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Looking forward to her first Dashain in a new home

Jhupi Budhathoki has a big family of 13 members, yet she still feels the emptiness and loneliness in her. At the age of 65, she still works on her small plot of land, raises goats, works on others farm and care for herself.
In 1996, her husband died of respiratory complications after 12 years of treatment, leaving behind six children with her. Her youngest daughter was only seven years then. After a couple of years, four of her daughters got married, and her two sons went on their own ways. As her sons’ families increased, the economic burden on families was huge and Jhupi felt neglected in her own house.
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“I felt I was a stranger in my own house. Though they never said anything verbally, their behaviors indicated that I had become a burden for them. I cried so many nights, I had no place to go, but I had to go,” said Jhupi.
Since then, for the past 19 years, she has been living on her own, fending for herself. She initially lived in the veranda, then gradually saved enough money to build a mud house for herself. Unfortunately, the 2017 massive flood washed away her house. It took all her belongings, food and cattle away, leaving her to stay in a communal hall for shelter.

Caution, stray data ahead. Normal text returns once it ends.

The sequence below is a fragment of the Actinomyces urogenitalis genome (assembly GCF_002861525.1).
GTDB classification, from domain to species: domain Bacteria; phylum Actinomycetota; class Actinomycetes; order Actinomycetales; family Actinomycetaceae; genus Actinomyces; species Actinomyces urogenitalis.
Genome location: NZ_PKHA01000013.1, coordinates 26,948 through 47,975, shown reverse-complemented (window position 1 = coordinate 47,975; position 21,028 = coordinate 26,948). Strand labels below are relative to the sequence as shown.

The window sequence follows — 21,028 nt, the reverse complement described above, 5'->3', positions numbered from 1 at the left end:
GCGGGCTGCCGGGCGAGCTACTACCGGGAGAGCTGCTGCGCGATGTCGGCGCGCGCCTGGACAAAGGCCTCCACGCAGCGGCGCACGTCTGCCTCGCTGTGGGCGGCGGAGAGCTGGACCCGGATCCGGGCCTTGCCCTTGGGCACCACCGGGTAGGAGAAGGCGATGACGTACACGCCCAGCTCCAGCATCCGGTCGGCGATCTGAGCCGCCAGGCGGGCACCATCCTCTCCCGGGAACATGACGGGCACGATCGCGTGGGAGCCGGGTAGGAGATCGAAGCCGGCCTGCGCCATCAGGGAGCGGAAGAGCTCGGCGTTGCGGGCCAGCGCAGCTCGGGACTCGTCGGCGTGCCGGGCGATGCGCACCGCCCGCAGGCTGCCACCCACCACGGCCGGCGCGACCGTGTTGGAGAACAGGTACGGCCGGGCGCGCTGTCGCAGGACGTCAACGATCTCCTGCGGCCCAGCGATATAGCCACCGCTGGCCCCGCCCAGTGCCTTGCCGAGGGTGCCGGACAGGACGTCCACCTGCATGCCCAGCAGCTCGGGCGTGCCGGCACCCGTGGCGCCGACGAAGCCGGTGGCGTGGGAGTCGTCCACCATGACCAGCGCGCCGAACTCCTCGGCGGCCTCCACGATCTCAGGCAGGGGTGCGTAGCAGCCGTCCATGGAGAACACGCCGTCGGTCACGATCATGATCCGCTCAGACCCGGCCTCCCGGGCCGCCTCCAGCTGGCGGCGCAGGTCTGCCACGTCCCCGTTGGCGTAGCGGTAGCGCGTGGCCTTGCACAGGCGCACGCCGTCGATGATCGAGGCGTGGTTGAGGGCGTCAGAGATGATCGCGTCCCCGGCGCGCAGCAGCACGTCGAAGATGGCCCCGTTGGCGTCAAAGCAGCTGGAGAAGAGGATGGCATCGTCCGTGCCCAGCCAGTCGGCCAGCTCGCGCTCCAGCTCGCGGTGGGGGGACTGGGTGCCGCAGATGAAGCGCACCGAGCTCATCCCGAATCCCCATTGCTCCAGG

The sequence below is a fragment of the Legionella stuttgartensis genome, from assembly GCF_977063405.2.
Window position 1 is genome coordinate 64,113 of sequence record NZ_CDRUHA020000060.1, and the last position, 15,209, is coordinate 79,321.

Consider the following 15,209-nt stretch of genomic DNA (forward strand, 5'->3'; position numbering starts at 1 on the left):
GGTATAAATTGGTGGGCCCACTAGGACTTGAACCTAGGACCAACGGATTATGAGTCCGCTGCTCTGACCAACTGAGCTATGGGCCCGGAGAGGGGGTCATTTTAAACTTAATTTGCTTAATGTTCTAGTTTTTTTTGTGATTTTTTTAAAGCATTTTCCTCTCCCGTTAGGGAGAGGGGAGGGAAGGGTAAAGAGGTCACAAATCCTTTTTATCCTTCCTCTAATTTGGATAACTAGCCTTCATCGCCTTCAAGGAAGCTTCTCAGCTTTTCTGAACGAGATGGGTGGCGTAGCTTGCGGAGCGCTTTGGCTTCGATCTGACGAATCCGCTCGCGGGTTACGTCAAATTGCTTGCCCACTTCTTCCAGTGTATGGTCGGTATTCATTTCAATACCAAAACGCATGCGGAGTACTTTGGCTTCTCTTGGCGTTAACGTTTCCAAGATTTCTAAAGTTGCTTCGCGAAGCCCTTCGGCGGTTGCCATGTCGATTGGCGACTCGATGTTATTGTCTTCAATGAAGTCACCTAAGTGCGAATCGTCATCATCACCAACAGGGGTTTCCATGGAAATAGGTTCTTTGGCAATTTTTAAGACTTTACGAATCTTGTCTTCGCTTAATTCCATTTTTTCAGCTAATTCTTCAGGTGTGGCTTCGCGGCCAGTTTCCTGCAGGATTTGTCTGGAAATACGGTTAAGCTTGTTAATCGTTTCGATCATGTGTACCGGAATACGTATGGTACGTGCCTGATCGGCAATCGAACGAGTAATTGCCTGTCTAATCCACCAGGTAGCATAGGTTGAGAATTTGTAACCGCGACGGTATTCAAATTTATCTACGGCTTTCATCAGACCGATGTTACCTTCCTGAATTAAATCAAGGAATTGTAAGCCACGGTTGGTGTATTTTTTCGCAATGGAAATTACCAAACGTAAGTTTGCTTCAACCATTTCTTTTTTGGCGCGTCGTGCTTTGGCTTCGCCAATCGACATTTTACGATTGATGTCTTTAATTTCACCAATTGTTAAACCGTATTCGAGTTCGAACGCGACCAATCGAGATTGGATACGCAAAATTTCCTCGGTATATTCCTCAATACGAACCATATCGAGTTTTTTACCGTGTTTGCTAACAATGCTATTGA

District Disaster Management Committee (DDMC) and Participatory Approach for Safe Shelter Awareness (PASSA) group referred her name for housing support to Habitat for Humanity Nepal (Habitat Nepal) as a vulnerable single female-headed household.
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Under the Roche project, Habitat Nepal assisted her with construction materials and labor support to build a two-room Roche design house. For her, the best thing that has happened in the last year is having a safe shelter she can call home. Having gone through so much in her life, she is looking forward to Dashain. Her family members are coming to visit her in her new house to receive blessings.
It’s amazing how little it costs to change a family’s prospect.

For as little as $5,000 you can fund a house in rural Nepal.

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